The Emanuelle series certainly started off innocently enough. Hell, by today's standards those ol' Krystal flicks are positively mild in comparison to the post prime-time line-up on Cinemax on any given evening. So while those first three entries in the Emanuelle series were certainly the most polished and refined, adult audiences wanted something decidedly more...adult.
Enter Bitto Albertini's Black Emanuelle (1975); Portrayed by the lovely Indonesian actress Laura Gemser, this new exotic direction spawned over a dozen sequels and countless imitators, and helped carry the Emanuelle brand name well into the early nineties. The man who carried the mantle the furthest (and most often) was Joe D'Amato (aka; Aristide Massaccessi). Already a veteran of more films than many director's make in an entire career, D'Amato took the reigns of the series for it's sequel (Emanuelle in Bangkok), wound up making three more (Emanuelle goes Japanese, Emanuelle's Revenge, and Emanuelle in America) , in just over a year, and forged a friendship and partnership with Gemser that would last until D'Amato's death in 1999. While Emanuelle and the Last Cannibals proved to be the most popular of their collaborations thanks to mondo fans and gorehounds, the rarely seen uncut version of Emanuelle in America is D'Amato at his sick and twisted zenith.
Globe trotting photo-journalist Emanuelle is investigating a crime lord's modern day harem in New York. When circumstances take her to Venice, Emanuelle spends a few days with an aristocratic couple whose orgies attract the European elite. It is here she discovers an island compound where wealthy women pay for a weekend of sex with the partner of their choosing. While Emanuelle snoops around the premises snapping photos with a concealed camera, she stumbles upon one couple who are making love while a snuff film plays in the background. Emanuelle is appalled, but before she can get out of the compound, she is captured, stripped, and forced to face dire consequences if she doesn't hand over her film. Of course, being Emanuelle, she seduces her abductor (in this case, a matronly woman), escapes, and heads back to America to begin her investigation into the mythical world of snuff cinema.
Emanuelle in America is, at times, offensive, arrousing, inept, ridiculous, disgusting, and laugh out loud funny. What it never is, however, is dull. This film is a hoot from soft core start to grisly finish and is, perhaps, one of the most schizophrenic and disjointed cinematic ventures I've ever witnessed. For the first 20 minutes or so, Emanuelle in America is no more or less offensive than it's progenitors, with loads of tease and titilation, but of the softest core variety. Then, all of a sudden, there it is, as if my DVD player skipped to another disc mid film.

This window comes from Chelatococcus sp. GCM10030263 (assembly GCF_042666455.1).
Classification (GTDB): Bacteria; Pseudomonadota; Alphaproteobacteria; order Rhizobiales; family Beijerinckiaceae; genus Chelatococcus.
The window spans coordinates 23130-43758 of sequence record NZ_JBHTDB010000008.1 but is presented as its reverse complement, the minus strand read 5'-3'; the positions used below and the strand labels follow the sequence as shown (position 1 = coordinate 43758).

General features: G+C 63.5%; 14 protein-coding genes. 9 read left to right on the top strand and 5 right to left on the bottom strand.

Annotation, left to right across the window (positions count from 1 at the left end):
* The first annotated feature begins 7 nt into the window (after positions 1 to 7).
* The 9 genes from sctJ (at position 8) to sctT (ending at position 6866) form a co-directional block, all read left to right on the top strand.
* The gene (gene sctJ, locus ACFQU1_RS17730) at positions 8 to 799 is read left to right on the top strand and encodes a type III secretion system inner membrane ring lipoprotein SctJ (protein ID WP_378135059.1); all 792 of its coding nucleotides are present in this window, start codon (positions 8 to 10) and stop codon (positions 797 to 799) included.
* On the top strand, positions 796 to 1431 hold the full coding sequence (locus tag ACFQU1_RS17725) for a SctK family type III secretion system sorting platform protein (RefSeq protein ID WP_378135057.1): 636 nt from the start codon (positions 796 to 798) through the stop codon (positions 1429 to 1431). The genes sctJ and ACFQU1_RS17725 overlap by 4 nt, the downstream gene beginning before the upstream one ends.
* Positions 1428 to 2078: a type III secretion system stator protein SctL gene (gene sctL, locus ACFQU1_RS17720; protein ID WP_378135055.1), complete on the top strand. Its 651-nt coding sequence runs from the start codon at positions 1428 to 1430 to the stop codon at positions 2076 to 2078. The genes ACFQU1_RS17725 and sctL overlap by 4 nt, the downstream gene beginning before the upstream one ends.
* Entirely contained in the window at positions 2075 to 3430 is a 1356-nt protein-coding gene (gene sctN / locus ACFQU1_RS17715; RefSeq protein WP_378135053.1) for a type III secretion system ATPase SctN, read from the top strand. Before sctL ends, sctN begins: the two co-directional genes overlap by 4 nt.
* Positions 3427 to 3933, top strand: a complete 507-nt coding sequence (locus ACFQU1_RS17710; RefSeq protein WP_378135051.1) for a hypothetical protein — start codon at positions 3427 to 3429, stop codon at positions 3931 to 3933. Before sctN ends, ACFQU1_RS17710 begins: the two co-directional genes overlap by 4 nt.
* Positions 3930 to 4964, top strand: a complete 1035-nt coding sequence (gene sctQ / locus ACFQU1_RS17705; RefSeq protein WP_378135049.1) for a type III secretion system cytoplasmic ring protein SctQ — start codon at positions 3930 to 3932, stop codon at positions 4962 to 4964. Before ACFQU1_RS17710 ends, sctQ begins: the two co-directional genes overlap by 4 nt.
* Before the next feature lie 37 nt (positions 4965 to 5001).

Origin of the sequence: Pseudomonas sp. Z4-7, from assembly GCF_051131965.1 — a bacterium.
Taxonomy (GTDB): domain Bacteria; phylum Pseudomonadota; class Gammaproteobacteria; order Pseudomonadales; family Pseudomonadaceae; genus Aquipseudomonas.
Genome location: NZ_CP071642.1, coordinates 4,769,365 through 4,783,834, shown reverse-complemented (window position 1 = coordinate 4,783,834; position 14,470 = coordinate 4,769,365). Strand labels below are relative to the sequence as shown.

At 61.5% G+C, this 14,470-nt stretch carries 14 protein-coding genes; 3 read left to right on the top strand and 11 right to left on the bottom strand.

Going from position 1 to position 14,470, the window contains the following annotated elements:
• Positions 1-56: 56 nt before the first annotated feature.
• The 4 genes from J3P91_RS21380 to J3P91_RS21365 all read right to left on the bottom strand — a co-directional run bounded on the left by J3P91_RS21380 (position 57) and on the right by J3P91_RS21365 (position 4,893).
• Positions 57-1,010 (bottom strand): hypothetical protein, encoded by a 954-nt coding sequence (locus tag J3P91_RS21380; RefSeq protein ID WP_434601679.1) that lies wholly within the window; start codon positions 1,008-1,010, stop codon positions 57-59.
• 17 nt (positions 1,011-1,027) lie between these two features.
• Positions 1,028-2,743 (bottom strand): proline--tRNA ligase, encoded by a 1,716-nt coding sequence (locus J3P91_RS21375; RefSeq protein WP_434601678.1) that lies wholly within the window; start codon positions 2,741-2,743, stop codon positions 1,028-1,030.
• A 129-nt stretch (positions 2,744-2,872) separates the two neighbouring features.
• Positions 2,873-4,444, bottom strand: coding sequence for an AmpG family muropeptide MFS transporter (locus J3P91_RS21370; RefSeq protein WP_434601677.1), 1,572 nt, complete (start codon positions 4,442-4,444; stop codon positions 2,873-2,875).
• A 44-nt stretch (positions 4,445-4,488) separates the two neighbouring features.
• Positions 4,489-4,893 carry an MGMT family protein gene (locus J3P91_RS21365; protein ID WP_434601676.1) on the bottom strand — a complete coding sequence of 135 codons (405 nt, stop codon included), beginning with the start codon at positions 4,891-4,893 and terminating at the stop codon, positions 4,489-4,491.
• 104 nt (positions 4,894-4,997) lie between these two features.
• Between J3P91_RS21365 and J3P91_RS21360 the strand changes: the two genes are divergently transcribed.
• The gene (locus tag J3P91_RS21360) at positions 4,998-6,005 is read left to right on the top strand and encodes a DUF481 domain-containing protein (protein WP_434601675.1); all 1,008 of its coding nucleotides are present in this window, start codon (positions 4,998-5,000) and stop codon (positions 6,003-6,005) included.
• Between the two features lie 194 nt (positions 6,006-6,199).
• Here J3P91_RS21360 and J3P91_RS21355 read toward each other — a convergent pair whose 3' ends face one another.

A woman gives a horse a handjob. I shit you not. This is not a special effect. This is bestiality. Sure, I'd seen my share of this stuff at bachelor parties, and in hideous e-mail practical jokes, but not in my wildest dreams did I imagine I'd actually be viewing something like this on a DVD of my own volition. It was positively fucking surreal.
From then on, Emanuelle gets racier (albeit within our own species), with loads of hardcore sex, gratuitous violence (beyond anything you can possibly imagine) and....cripes....I think I'm going to hell for this one.
As alarming as this film may sound, I stand by my statement that Emanuelle in America is an astoundingly entertaining flick. It's just so out there, so completely devoid of any sense of morals or integrity, that it's impossible to look away. I mean, c'mon, after that horse scene ANYTHING was possible, and D'Amato is NOT afraid to show us that.
This DVD from Blue Underground officially grants them the title of batshit mavericks of home video entertainment. Someone give Bill Lustig a big hug for me, because this is a man who knows how to get the most out of his first ammendment rights, rights that Emanuelle in America just barely stays within the bounds of. B.U. presents the film in a gorgeous widescreen transfer, uncut, unedited, and unapologetically, with a short interview with the late D'Amato, an audio interview (accompanied by a lovely slide-show) with Gemser, a very thorough text essay about the Emanuelle series, and a bio/filmog of D'Amato. While not as loaded as the lion's share of Blue Underground discs, this is still an above average set.
Emanuelle in America is a film that will enrage and offend virtually anyone with a pulse, but that's half the fun. Watch it with someone you love. Believe me, if they're still with you after it's over, you've got yourself a keeper.